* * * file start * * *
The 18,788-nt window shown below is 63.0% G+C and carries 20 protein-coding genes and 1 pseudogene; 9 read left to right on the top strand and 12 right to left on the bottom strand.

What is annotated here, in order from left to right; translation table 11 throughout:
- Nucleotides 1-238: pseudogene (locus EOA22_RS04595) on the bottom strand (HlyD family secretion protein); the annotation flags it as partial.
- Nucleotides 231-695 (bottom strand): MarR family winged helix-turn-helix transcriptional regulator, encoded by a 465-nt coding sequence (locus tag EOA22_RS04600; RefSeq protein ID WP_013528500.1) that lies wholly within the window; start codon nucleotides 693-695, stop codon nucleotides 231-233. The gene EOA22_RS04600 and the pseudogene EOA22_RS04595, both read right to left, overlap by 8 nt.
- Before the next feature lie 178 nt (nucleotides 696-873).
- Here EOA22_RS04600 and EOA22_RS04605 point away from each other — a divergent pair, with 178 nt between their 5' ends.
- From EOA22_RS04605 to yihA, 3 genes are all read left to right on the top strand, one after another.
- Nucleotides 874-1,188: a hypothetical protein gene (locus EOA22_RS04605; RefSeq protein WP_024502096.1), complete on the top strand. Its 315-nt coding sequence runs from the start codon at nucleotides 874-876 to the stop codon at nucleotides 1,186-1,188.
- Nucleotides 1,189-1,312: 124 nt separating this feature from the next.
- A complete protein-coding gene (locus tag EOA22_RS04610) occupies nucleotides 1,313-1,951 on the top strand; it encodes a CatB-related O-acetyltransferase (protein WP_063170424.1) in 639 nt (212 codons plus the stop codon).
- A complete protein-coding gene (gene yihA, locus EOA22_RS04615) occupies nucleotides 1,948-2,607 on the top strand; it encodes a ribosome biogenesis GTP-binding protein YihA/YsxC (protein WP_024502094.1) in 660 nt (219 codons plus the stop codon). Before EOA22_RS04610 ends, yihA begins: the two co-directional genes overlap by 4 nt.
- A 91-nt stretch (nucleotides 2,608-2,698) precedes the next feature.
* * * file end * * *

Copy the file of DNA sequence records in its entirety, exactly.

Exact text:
The 18,788-nt window shown below is 63.0% G+C and carries 20 protein-coding genes and 1 pseudogene; 9 read left to right on the top strand and 12 right to left on the bottom strand.

What is annotated here, in order from left to right; translation table 11 throughout:
- Nucleotides 1-238: pseudogene (locus EOA22_RS04595) on the bottom strand (HlyD family secretion protein); the annotation flags it as partial.
- Nucleotides 231-695 (bottom strand): MarR family winged helix-turn-helix transcriptional regulator, encoded by a 465-nt coding sequence (locus tag EOA22_RS04600; RefSeq protein ID WP_013528500.1) that lies wholly within the window; start codon nucleotides 693-695, stop codon nucleotides 231-233. The gene EOA22_RS04600 and the pseudogene EOA22_RS04595, both read right to left, overlap by 8 nt.
- Before the next feature lie 178 nt (nucleotides 696-873).
- Here EOA22_RS04600 and EOA22_RS04605 point away from each other — a divergent pair, with 178 nt between their 5' ends.
- From EOA22_RS04605 to yihA, 3 genes are all read left to right on the top strand, one after another.
- Nucleotides 874-1,188: a hypothetical protein gene (locus EOA22_RS04605; RefSeq protein WP_024502096.1), complete on the top strand. Its 315-nt coding sequence runs from the start codon at nucleotides 874-876 to the stop codon at nucleotides 1,186-1,188.
- Nucleotides 1,189-1,312: 124 nt separating this feature from the next.
- A complete protein-coding gene (locus tag EOA22_RS04610) occupies nucleotides 1,313-1,951 on the top strand; it encodes a CatB-related O-acetyltransferase (protein WP_063170424.1) in 639 nt (212 codons plus the stop codon).
- A complete protein-coding gene (gene yihA, locus EOA22_RS04615) occupies nucleotides 1,948-2,607 on the top strand; it encodes a ribosome biogenesis GTP-binding protein YihA/YsxC (protein WP_024502094.1) in 660 nt (219 codons plus the stop codon). Before EOA22_RS04610 ends, yihA begins: the two co-directional genes overlap by 4 nt.
- A 91-nt stretch (nucleotides 2,608-2,698) precedes the next feature.